Department of Neurology
Cell Membrane; Embryonic Stem Cells; Endosomal Sorting Complexes Required for Transport; Neurons; Protein Subunits
Life Sciences | Medicine and Health Sciences | Neuroscience and Neurobiology
BACKGROUNDS: Endosomal sorting complex required for transport (ESCRT) is involved in several fundamental cellular processes and human diseases. Many mammalian ESCRT proteins have multiple isoforms but their precise functions remain largely unknown, especially in human neurons.
RESULTS: In this study, we differentiated human embryonic stem cells (hESCs) into postmitotic neurons and characterized the functional properties of these neurons. Moreover, we found that among the three human paralogs of the yeast ESCRT-III subunit Snf7, hSnf7-1 and hSnf7-2 are most abundantly expressed in human neurons. Both hSnf7-1 and hSnf7-2 are required for the survival of human neurons, indicating a non-redundant essential function. Indeed, hSnf7-1 and hSnf7-2 are preferentially associated with CHMP2A and CHMP2B, respectively, and regulate the turnover of distinct transmembrane cargos such as neurotransmitter receptors in human neurons.
CONCLUSION: These findings indicate that different mammalian paralogs of the yeast ESCRT-III subunit Snf7 have non-redundant functions in human neurons, suggesting that ESCRT-III with distinct subunit compositions may preferentially regulate different cargo proteins.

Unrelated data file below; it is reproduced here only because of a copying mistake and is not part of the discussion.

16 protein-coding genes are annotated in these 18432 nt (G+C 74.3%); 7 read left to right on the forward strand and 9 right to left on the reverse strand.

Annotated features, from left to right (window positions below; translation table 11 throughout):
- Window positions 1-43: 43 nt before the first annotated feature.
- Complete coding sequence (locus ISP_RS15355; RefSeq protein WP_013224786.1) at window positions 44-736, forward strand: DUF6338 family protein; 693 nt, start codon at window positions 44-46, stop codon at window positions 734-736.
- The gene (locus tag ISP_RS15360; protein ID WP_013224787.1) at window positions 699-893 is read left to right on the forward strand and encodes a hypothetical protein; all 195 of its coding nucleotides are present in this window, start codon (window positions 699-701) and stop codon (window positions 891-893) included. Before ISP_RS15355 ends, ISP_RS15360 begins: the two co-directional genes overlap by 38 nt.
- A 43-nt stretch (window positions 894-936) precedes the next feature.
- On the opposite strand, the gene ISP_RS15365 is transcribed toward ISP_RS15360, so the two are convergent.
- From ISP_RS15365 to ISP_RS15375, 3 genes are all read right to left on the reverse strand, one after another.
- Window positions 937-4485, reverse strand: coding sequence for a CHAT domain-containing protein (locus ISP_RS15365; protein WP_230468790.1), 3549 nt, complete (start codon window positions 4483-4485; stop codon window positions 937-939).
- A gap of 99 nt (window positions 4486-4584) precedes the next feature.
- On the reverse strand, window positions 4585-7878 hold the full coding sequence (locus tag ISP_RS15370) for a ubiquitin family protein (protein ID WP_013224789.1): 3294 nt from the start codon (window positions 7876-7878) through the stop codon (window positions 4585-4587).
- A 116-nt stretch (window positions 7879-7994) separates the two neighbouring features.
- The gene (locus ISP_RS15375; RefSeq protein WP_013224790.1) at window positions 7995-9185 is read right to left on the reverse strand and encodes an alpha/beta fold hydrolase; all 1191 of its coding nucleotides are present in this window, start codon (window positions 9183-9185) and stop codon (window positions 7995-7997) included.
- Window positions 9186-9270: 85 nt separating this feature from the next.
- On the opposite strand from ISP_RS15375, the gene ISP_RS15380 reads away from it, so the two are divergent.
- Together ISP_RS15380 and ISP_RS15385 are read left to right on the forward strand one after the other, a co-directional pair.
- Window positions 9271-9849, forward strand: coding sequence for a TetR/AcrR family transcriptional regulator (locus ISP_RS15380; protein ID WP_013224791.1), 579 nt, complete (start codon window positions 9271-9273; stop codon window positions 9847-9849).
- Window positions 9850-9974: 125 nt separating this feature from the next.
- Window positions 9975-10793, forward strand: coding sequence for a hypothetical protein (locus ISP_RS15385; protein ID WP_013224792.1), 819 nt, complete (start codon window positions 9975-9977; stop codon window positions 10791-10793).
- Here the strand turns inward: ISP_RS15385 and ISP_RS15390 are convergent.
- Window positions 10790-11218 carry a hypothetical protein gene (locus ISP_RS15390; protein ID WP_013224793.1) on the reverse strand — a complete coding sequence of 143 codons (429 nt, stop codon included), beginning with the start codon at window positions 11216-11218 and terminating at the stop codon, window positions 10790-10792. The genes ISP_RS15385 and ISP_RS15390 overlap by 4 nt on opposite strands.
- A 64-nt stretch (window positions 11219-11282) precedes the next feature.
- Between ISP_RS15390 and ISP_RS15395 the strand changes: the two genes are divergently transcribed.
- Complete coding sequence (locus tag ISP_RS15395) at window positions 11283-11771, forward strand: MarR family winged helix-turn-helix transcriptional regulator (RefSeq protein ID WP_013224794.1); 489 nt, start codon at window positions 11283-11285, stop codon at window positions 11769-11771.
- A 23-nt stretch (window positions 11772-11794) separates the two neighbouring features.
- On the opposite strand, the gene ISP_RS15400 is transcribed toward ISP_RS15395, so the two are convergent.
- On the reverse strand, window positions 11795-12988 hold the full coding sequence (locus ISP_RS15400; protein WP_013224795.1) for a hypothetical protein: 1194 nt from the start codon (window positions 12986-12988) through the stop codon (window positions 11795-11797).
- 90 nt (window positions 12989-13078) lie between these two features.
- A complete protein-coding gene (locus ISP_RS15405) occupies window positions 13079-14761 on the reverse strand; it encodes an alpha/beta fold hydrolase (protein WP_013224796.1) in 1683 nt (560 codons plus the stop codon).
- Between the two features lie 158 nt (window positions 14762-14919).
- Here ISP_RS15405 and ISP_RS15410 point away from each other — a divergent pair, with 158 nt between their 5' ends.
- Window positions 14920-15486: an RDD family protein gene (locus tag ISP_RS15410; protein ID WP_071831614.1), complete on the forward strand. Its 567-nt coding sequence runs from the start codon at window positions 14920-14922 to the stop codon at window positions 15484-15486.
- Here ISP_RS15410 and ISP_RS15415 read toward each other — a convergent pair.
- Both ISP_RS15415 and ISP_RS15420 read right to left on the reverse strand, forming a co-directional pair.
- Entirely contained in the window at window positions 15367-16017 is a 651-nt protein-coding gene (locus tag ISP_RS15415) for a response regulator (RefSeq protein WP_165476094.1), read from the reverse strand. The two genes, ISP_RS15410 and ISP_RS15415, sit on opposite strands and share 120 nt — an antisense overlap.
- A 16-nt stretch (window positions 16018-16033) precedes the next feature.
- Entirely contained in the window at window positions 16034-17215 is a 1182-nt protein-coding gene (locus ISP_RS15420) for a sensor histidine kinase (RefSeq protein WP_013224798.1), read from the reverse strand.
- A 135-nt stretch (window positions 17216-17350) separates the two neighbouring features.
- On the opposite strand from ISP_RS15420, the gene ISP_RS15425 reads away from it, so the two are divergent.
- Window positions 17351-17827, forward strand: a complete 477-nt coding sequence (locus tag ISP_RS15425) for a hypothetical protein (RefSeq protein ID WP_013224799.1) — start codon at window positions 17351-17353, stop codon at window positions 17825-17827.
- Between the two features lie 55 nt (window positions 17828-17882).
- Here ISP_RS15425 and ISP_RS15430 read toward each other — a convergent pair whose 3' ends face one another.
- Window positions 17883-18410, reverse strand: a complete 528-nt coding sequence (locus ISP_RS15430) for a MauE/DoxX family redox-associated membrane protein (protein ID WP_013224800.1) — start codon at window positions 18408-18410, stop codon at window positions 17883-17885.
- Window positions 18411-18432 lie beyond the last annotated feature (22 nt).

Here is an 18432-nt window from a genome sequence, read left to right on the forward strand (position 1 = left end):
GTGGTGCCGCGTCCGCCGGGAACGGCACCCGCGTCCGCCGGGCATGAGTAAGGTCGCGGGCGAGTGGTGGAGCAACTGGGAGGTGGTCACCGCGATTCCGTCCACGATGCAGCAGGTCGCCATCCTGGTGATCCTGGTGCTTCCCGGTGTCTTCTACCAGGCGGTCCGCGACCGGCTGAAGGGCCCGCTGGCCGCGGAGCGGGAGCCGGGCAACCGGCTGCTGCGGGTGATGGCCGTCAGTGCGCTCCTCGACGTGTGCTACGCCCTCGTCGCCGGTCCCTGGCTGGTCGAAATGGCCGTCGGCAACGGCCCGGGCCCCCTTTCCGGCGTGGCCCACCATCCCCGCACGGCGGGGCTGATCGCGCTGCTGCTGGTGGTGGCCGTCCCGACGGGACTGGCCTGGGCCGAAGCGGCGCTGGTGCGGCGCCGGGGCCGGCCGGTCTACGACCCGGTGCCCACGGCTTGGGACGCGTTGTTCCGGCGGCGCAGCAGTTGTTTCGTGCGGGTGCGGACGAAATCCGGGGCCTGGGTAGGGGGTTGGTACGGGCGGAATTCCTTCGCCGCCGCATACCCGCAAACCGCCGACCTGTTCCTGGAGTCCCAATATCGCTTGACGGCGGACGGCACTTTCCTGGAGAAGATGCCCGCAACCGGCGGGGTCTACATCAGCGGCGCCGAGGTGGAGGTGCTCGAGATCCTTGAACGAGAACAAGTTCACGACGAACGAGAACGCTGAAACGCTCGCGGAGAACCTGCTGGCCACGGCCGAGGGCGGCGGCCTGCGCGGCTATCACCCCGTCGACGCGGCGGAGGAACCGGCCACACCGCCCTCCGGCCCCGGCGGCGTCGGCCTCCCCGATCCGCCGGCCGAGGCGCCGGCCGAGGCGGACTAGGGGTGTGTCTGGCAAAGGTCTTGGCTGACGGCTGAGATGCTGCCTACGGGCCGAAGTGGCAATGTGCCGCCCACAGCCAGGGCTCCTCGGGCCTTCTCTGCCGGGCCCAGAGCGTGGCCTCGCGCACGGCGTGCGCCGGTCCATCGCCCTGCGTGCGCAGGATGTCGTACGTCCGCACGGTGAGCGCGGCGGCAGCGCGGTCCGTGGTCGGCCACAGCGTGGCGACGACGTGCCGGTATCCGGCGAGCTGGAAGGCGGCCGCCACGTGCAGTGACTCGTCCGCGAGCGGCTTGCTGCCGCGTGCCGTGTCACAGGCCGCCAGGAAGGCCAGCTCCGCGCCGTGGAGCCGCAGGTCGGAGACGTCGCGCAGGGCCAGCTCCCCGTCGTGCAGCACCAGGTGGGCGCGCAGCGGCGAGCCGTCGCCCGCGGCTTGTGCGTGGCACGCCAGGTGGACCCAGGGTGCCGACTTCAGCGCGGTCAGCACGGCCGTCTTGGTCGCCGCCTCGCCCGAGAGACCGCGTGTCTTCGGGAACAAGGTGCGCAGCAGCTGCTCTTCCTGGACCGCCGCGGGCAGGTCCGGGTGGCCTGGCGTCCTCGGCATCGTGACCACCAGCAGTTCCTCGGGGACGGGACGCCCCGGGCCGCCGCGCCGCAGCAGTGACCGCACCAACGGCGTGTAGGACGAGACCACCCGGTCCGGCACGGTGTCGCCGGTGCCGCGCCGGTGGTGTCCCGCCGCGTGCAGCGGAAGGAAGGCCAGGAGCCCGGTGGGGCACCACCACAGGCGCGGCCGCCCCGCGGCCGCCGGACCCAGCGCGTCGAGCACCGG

Rights and Permissions
© 2011 Lee et al; licensee BioMed Central Ltd. This is an Open Access article distributed under the terms of the Creative Commons Attribution License (http://creativecommons.org/licenses/by/2.0), which permits unrestricted use, distribution, and reproduction in any medium, provided the original work is properly cited.
DOI of Published Version
Mol Brain. 2011 Oct 5;4:37. Link to article on publisher's site 2011 Lee et al; licensee BioMed Central Ltd.
Lee J, Liu L, Javier R, Kreitzer AC, Delaloy C, Gao F. (2011). ESCRT-III subunits Snf7-1 and Snf7-2 differentially regulate transmembrane cargos in hESC-derived human neurons. Open Access Articles. https://doi.org/10.1186/1756-6606-4-37. Retrieved from https://escholarship.umassmed.edu/oapubs/2269